With all due respect to the late great Garry Marshall, his last three films were all god-awful (and deep down, I think everyone in his crew knew this). All three were ensemble romantic comedies with big stars that all find true love on that one special day.
The first piece of shit was “Valentine’s Day”, the second piece of shit is “New Year’s Eve”, and the last piece of shit is “Mother’s Day”. Yes I know, the synopsis alone is vomit inducing – why would anyone see such a film? Well, as the list suggests, all of these films did involve major movie stars. You’d think that such an awesome cast could make these films at least remotely watchable. Well, it turns out we can’t even get that insurance anymore because everyone in these films are barely watchable.
And “New Year’s Eve” might be the worst of them all. Every story in this film is either painfully unfunny featuring actors with little to no chemistry with each other, or painfully manipulative when they try to make you care about these vapid characters.
Now, to be fair, what could one have expected? It’s a Garry Marshall film – it’s not going to be a serious exploration on love; in fact, it’s going to lie to you about love. His movies inspired endless rows of desperate romantics (”why can’t I meet a hooker with a heart of gold like in “Pretty Woman”?), but when he’s on point, they can have their own superficial charm.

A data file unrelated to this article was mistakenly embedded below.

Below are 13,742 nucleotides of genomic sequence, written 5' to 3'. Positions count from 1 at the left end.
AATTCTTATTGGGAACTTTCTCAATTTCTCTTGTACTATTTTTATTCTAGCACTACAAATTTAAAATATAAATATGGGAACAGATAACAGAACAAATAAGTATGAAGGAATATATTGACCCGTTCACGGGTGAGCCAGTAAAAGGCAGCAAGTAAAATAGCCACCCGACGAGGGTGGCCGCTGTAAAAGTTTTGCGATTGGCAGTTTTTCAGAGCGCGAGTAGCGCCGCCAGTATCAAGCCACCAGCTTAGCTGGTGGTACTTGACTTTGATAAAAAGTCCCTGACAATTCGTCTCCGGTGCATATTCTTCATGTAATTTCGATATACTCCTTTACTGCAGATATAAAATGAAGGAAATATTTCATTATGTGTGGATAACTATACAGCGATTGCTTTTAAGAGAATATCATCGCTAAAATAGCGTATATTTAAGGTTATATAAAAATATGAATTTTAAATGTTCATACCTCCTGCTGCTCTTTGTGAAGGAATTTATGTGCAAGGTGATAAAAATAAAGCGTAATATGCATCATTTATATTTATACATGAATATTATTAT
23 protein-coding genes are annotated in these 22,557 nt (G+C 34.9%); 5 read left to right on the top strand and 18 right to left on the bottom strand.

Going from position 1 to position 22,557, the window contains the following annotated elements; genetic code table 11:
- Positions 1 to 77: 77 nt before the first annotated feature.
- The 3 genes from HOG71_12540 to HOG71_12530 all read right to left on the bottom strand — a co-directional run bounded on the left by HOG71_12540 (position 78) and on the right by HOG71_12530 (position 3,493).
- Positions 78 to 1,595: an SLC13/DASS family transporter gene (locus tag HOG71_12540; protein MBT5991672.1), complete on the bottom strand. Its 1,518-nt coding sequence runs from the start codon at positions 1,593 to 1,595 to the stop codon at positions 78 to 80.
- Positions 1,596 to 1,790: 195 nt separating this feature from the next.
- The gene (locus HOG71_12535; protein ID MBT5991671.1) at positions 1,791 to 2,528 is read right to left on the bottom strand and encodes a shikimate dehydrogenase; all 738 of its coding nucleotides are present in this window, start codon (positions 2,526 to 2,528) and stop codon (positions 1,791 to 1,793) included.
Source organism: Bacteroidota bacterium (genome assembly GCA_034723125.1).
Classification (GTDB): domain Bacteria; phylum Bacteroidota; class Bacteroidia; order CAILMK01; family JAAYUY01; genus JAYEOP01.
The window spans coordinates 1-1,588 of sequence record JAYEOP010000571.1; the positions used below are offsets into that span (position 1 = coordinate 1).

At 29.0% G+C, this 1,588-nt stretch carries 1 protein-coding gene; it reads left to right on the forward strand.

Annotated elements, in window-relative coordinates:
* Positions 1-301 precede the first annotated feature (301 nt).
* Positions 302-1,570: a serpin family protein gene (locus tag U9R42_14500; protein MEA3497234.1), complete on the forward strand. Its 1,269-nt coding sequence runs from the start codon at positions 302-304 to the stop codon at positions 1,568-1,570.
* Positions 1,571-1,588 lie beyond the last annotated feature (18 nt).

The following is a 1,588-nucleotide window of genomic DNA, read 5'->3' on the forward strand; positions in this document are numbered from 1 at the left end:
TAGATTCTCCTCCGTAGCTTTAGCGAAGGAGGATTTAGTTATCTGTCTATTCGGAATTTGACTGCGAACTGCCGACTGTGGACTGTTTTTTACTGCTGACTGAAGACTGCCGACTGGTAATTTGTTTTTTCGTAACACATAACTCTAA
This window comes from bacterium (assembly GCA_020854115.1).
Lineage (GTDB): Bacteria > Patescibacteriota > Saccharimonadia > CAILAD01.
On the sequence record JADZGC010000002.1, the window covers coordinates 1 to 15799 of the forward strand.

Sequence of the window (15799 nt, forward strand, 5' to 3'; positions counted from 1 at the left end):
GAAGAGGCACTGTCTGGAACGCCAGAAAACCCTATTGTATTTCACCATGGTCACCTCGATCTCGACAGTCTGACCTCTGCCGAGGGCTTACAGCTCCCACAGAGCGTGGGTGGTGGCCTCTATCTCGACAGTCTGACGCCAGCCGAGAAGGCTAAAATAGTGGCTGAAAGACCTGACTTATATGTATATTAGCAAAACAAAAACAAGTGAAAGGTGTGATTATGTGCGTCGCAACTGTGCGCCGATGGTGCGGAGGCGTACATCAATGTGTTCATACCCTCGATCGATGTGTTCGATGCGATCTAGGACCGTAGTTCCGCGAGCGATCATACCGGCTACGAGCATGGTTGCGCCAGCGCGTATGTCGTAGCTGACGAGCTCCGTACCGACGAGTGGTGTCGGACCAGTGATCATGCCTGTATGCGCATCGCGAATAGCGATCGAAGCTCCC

Sadly, the laziness is everywhere in this movie. Everyone’s just here for a quick cash grab because they know there are tons of couples out there who don’t demand any decent quality, and just need something to watch while they shove popcorn in their mouths. The guy especially might get himself a little treat if he gets through this film, so he won’t complain. This movie, however, has none of the charm of Marshall’s early work; in fact, it feels like a heartless copy.
I’m sure, though, that Michelle Pfeiffer, Robert De Niro, Sarah Jessica Parker, Halle Berry, Jessica Biel, Jim Belushi, Larry Miller, Yeardley Smith, or Hilary Swank couldn’t have cared less when they got their paychecks. Those who did watch this film with a critical eye, however, deserve much better. Even “The Princess Diaries” movies were more watchable than this – yes, I’m completely serious here.